I hope, and I predict, that we’ll start to see more of a trend in web and software development in the coming months and years that probably already has a great name, but since I don’t know it, for now I’m giving it my own name: context-aware design.
Loosely, I define context-aware design as a principle where an interface offers up specific information geared to that particular unique situation — either some customized data, navigation, or other existing element that’s loaded up at just the right time when it might benefit the user most.
I noticed a subtle but great example of it today when looking for a post on 37signals’ blog Signals vs. Noise. It was hidden in an often-overlooked and under-designed area that most blogs have: category archive pages. On Signals vs. Noise, if you click a category archive link (“Business”, in this example), you don’t just see what you’d expect from most blogs: the typical reverse-chronological list of blog posts from the Business category. Instead, you’re greeted with a nice bit of context-aware design right at the top of the screen:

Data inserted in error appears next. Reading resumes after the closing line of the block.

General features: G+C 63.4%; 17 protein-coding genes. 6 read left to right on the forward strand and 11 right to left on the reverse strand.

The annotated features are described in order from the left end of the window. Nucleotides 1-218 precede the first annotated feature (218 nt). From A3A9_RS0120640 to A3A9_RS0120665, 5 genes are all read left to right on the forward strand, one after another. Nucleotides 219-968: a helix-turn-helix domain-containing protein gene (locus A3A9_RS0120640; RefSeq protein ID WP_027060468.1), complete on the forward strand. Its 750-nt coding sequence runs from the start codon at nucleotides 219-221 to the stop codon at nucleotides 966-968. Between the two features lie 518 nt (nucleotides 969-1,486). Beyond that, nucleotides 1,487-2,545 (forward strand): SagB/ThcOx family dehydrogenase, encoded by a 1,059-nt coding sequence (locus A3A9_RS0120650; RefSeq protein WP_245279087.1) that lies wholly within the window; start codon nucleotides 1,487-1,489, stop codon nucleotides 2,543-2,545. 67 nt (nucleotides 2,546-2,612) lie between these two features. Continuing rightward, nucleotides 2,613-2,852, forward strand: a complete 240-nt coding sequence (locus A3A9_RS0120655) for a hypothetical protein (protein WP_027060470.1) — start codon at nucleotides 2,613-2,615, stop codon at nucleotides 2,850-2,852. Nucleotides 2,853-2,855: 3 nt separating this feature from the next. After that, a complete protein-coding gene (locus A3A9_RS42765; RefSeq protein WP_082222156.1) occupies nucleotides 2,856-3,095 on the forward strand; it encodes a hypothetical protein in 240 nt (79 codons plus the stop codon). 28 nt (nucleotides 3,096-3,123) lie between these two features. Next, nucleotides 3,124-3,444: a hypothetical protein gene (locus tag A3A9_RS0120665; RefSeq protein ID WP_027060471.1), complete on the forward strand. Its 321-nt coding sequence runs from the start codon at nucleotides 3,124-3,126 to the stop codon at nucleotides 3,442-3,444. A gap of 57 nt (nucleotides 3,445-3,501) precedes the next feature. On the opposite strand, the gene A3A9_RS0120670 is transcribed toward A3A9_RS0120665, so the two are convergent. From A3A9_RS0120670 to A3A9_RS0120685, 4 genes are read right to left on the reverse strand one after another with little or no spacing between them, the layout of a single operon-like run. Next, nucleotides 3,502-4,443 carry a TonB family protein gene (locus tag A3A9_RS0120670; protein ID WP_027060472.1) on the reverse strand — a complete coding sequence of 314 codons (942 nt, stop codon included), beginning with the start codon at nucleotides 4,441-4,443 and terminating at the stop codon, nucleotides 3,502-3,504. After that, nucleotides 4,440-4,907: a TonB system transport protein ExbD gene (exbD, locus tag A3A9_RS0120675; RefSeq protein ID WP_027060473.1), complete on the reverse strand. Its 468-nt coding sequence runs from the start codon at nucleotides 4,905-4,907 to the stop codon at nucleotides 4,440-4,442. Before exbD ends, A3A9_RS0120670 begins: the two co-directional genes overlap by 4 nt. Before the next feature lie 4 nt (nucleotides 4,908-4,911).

See the “Popular” box at the top right under the page title? It’s a simple concept: For folks browsing that category, why not show them the 10 most popular posts, right off the bat? If they’re deep diving for a particular item or topic (rather than searching), there’s a good chance one of the popular posts is the one they’re looking for — and if they’re just perusing, showing the most popular posts is a simple but effective approach to showing what types of content are in that category.
The “Popular” box shows off what makes context-aware design such a benefit for both developers and users: It’s simple to implement — most blog software will readily serve up popular content in a widget — and it’s the type of spontaneous experience that creates and builds trust. It adds up to less cost and more time spent with the interface.